205

I am using express to make a web app in node.js. This is a simplification of what I have:

var express = require('express');
var jade = require('jade');
var http = require("http");


var app = express();
var server = http.createServer(app);

app.get('/', function(req, res) {
    // Prepare the context
    res.render('home.jade', context);
});

app.post('/category', function(req, res) {
    // Process the data received in req.body
    res.redirect('/');
});

My problem is the following:

If I find that the data sent in /category doesn't validate, I would like pass some additional context to the / page. How could I do this? Redirect doesn't seem to allow any kind of extra parameter.

293

There are a few ways of passing data around to different routes. The most correct answer is, of course, query strings. You'll need to ensure that the values are properly encodeURIComponent and decodeURIComponent.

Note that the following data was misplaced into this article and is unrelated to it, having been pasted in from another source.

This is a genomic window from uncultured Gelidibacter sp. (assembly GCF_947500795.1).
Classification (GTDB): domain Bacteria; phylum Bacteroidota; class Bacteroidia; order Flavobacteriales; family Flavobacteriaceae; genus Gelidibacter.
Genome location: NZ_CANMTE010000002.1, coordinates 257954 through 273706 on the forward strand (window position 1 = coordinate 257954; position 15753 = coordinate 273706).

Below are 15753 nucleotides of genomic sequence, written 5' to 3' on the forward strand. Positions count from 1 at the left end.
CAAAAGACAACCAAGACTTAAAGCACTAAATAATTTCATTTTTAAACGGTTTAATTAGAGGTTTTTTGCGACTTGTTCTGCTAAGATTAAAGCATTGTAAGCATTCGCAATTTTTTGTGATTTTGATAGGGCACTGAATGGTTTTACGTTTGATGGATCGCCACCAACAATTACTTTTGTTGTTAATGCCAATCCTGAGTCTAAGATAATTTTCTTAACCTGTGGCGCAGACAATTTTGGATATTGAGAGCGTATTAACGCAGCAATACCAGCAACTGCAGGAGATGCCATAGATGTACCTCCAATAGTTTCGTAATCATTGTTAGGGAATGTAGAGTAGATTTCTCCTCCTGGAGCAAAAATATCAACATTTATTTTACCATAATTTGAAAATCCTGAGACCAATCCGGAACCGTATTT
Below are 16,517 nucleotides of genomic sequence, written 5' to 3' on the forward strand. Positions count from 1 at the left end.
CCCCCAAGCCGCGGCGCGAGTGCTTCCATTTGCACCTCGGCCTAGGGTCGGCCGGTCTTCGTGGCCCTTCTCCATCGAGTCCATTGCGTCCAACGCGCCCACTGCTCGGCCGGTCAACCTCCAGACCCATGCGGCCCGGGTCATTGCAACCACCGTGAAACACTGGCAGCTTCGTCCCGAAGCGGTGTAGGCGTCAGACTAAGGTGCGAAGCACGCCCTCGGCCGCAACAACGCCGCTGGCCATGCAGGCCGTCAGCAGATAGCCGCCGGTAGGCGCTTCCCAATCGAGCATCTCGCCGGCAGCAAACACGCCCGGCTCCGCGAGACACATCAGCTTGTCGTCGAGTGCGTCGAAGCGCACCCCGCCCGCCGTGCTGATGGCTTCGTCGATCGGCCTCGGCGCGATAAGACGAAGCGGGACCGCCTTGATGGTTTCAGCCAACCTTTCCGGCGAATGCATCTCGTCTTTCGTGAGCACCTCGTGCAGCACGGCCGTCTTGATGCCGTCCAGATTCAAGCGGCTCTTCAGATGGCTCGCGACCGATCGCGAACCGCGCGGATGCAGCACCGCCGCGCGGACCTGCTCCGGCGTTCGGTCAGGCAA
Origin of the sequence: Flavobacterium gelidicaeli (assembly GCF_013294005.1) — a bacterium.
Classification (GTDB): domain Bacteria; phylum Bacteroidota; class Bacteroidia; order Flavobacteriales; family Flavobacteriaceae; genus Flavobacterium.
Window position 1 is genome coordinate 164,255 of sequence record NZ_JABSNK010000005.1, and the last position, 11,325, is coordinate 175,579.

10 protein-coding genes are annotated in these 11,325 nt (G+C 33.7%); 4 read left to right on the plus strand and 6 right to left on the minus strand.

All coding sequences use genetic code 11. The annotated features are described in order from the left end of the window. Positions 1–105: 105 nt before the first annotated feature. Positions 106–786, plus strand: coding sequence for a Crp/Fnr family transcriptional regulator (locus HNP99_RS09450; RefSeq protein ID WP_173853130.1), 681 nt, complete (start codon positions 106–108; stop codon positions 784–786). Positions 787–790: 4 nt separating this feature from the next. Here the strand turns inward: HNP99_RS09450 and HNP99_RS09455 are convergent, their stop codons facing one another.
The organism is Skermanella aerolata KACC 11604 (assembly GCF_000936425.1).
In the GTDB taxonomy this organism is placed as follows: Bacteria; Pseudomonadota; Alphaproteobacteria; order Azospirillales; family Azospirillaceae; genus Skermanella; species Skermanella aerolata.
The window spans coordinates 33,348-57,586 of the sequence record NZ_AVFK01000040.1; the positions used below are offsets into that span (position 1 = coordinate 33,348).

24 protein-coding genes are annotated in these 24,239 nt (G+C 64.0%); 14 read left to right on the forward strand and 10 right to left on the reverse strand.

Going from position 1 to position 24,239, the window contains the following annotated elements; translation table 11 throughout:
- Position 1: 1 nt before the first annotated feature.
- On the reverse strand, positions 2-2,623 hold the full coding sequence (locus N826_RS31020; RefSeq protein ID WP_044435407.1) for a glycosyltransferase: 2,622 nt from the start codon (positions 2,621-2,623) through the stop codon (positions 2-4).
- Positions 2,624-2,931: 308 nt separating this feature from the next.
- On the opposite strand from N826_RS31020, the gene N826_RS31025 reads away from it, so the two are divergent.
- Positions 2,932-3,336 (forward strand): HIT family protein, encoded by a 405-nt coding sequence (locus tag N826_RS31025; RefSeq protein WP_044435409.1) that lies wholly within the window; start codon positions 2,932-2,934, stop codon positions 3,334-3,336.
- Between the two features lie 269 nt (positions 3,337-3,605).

app.get('/category', function(req, res) {
  var string = encodeURIComponent('something that would break');
  res.redirect('/?valid=' + string);
});

You can snag that in your other route by getting the parameters sent by using req.query.

app.get('/', function(req, res) {
  var passedVariable = req.query.valid;
  // Do something with variable
});

For more dynamic way you can use the url core module to generate the query string for you:

const url = require('url');    
app.get('/category', function(req, res) {
    res.redirect(url.format({
       pathname:"/",
       query: {
          "a": 1,
          "b": 2,
          "valid":"your string here"
        }
     }));
 });

So if you want to redirect all req query string variables you can simply do

res.redirect(url.format({
       pathname:"/",
       query:req.query,
     });
 });

And if you are using Node >= 7.x you can also use the querystring core module

const querystring = require('querystring');    
app.get('/category', function(req, res) {
      const query = querystring.stringify({
          "a": 1,
          "b": 2,
          "valid":"your string here"
      });
      res.redirect('/?' + query);
 });

Another way of doing it is by setting something up in the session. You can read how to set it up here, but to set and access variables is something like this:

app.get('/category', function(req, res) {
  req.session.valid = true;
  res.redirect('/');
});

And later on after the redirect...

app.get('/', function(req, res) {
  var passedVariable = req.session.valid;
  req.session.valid = null; // resets session variable
  // Do something
});